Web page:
Authentication Vulnerabilities Identified in Projector Firmware

The manufacturer of a popular projector found primarily in classrooms is neglecting to address several authentication bugs that exist in the device that could open it up to hacks.

The manufacturer of a popular projector found primarily in classrooms is neglecting to address several authentication bugs that exist in the device that could open it up to hacks.

It’s technically the firmware for the projector, InFocus IN3128HD, version 0.26, that’s vulnerable. The web interface requires an admin password to view or modify the device’s configuration parameters but thanks to an authentication bypass in the firmware, if an attacker simply knows the name of the page (main.html) that users are directed to after they correctly login (index.html) they can get there.

“The restricted pages contain no control whatsoever of logged or unauthenticated users,” according to Joaquin Rodriguez Varela, a researcher with Core Security’s CoreLabs, who discovered the vulnerability. “The login only checks the entered password and does not generate a session cookie if the user logs in correctly.”

By exploiting the vulnerability (CVE-2014-8383) and entering a URL, an attacker can easily bypass that login page.

From here an attacker could gain and modify any information about the network (network mask, DNS server, gateway, etc.) or WiFi configuration, including its password.

The projector is also missing authentication for its “webctrl.cgi.elf” CGI file, which is used by the web server to apply configuration modifications and changes.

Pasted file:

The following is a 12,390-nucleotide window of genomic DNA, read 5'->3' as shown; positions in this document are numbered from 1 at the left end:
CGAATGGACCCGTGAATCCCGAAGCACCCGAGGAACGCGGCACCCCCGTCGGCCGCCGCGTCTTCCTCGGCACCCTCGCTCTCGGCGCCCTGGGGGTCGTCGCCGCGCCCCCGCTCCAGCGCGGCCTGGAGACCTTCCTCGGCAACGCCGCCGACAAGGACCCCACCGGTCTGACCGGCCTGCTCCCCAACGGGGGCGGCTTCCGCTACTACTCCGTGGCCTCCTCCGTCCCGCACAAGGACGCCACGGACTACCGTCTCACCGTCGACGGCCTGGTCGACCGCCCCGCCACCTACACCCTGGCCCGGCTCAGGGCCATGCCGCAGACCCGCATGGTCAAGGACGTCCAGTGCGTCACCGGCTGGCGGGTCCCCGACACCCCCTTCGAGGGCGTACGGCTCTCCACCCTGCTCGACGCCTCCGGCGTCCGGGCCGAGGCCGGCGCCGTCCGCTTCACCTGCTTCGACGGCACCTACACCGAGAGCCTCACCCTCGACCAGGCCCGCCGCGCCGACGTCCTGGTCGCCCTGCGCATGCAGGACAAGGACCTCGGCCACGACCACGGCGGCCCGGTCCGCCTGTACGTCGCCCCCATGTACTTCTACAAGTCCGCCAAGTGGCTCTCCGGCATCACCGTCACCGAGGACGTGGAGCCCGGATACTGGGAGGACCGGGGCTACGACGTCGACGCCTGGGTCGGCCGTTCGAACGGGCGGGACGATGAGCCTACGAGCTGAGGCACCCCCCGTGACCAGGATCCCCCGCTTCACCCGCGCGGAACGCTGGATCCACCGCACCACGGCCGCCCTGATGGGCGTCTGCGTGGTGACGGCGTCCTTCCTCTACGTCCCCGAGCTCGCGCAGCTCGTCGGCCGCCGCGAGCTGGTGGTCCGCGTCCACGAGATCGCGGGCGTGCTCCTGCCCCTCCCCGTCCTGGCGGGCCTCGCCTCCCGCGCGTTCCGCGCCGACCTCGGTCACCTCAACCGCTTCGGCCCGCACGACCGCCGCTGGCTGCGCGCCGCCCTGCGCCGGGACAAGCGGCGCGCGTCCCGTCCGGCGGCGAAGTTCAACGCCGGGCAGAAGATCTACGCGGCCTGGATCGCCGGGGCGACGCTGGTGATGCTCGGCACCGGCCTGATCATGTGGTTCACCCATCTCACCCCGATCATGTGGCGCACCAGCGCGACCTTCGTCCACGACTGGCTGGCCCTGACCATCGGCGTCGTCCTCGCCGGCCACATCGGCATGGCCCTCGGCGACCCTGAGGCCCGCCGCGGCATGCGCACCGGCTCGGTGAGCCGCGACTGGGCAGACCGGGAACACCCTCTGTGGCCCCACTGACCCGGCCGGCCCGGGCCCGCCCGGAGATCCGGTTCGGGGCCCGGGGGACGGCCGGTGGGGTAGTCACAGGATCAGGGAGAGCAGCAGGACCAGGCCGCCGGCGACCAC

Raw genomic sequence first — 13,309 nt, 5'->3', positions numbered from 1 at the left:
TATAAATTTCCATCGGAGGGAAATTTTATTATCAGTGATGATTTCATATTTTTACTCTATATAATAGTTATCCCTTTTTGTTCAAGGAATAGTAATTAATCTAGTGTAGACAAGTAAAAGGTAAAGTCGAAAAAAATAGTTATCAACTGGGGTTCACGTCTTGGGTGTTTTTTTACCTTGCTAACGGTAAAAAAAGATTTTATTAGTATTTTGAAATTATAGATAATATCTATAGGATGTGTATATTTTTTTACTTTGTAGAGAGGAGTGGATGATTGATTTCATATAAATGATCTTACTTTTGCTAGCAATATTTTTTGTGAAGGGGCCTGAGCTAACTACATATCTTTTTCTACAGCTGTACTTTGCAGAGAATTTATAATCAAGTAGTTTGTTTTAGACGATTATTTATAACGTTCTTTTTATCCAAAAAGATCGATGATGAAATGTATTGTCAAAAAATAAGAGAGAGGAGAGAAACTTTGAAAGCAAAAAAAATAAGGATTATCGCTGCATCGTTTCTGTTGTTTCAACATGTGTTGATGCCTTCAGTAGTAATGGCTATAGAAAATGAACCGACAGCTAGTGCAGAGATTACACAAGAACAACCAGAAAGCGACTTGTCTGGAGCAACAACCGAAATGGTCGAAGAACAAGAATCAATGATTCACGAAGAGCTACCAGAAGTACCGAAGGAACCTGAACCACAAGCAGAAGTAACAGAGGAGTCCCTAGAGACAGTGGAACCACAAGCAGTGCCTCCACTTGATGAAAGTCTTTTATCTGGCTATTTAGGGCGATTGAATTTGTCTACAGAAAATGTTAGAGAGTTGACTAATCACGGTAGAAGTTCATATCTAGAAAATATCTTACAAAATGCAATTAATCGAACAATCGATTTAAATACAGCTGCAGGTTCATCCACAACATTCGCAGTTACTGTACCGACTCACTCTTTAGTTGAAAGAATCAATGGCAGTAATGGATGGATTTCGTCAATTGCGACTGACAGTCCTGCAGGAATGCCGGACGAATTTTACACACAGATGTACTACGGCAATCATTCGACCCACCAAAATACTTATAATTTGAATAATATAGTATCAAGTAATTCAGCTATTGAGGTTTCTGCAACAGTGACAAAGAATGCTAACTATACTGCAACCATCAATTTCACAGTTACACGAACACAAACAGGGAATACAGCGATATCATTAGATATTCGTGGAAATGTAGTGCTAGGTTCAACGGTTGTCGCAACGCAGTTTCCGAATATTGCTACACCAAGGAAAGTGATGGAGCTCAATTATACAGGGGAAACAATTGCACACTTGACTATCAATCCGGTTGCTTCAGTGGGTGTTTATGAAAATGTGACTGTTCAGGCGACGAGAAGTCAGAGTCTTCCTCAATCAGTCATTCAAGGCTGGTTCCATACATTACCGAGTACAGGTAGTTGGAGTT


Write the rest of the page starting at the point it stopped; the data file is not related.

Verela points out that if an attacker wanted to, he could use the file to modify parameters inside the device like its DHCP Server configuration, its IP configuration, as well as remotely reboot the device, and change its hostname.

InFocus, an Oregon-based company that makes video and communication products, was not the most receptive when it came to addressing Varela’s discovery. It took Core and Varela multiple inquiries – emails, tweets, even LinkedIn messages – to get hold of someone at the company. After a few days of back-and-forth, an official from InFocus claimed they “no longer had any desire to see the advisory” and that Core could post their advisory if they wanted.

Since it appears InFocus is not going to fix the issue, Core is encouraging affected users to avoid connecting any vulnerable devices to a remotely accessible network, as that could open the projector up to attacks.

Officials at InFocus said they investigated the report and didn’t find a risk for customers.

“After investigating the issue, we concluded that issue does not put customers’ content at risk. A would-be attacker would have access only to the projector’s on-board settings and power on/off functionality. InFocus strives to protect the security and privacy of our customers and will ensure extra security changes are made to future products,” said Dave Duncan, product manager at InFocus.

This article was updated on April 29 to add the comment from InFocus. 

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  • Kyle on

    Statement from Dave Duncan, product manager, InFocus Corporation: After investigating the issue, we concluded that issue does not put customers’ content at risk. A would-be attacker would have access only to the projector’s on-board settings and power on/off functionality. InFocus strives to protect the security and privacy of our customers and will ensure extra security changes are made to future products. [Full Disclosure - Posted by InFocus PR)

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